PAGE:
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Scaling Up From Convictions to Self-Reported Offending

NCJ Number
Criminal Behaviour and Mental Health Volume: 24 Issue: 4 Dated: October 2014 Pages: 265-276
Delphine Theobald; David P. Farrington; Rolf Loeber; Dustin A. Pardini; Alex R. Piquero
Date Published
October 2014
12 pages
The main aims of this study were to estimate the number of offences that were committed for every one that leads to conviction, and to estimate the probability of an offender being convicted.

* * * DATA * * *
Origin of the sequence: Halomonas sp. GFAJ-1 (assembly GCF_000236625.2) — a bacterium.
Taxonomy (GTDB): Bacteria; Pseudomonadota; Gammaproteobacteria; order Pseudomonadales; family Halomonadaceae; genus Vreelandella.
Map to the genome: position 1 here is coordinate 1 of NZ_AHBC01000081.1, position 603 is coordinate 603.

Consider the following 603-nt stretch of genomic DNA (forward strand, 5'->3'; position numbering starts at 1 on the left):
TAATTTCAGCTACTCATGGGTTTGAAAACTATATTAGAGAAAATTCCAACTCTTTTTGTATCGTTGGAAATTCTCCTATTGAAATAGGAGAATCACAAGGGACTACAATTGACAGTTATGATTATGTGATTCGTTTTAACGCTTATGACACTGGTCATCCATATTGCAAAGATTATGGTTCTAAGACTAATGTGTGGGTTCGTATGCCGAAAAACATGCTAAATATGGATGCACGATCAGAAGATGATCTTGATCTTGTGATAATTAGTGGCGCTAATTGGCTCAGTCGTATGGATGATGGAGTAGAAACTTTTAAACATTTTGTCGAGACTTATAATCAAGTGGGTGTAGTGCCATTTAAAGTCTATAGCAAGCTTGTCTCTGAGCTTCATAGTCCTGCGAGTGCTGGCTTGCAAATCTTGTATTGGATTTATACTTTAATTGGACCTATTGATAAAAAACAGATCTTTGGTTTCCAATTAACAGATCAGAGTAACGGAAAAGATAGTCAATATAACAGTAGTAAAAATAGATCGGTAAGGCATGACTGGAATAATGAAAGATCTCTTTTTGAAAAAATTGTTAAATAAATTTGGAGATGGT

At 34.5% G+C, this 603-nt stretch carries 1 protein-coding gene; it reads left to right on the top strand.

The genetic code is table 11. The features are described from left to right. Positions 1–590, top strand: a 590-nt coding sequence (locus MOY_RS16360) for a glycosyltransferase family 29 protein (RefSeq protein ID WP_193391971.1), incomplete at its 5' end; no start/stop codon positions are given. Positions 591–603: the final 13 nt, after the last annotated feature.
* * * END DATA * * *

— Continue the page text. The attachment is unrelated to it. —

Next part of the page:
On average, 22 offences were self-reported for every conviction. This scaling-up factor increased with age and was the highest for moderate theft and the lowest for serious theft. The probability of a self-reported offender being convicted was 54 percent. This percentage increased with the frequency and seriousness of offending and was always higher for African-American boys than for Caucasian boys. These race differences probably reflected differences in exposure to risk factors. More research is needed on scaling-up factors, on frequent and serious offenders who are not convicted, on self-reported non-offenders who are convicted and on why African-American boys are more likely than Caucasian boys to be convicted. Data for the current study were obtained from the Pittsburgh Youth Study, which followed up 506 boys from age 13 to age 24 years, in interviews and criminal records. Self-reports and convictions for serious theft, moderate theft, serious violence and moderate violence were compared. (Publisher abstract modified)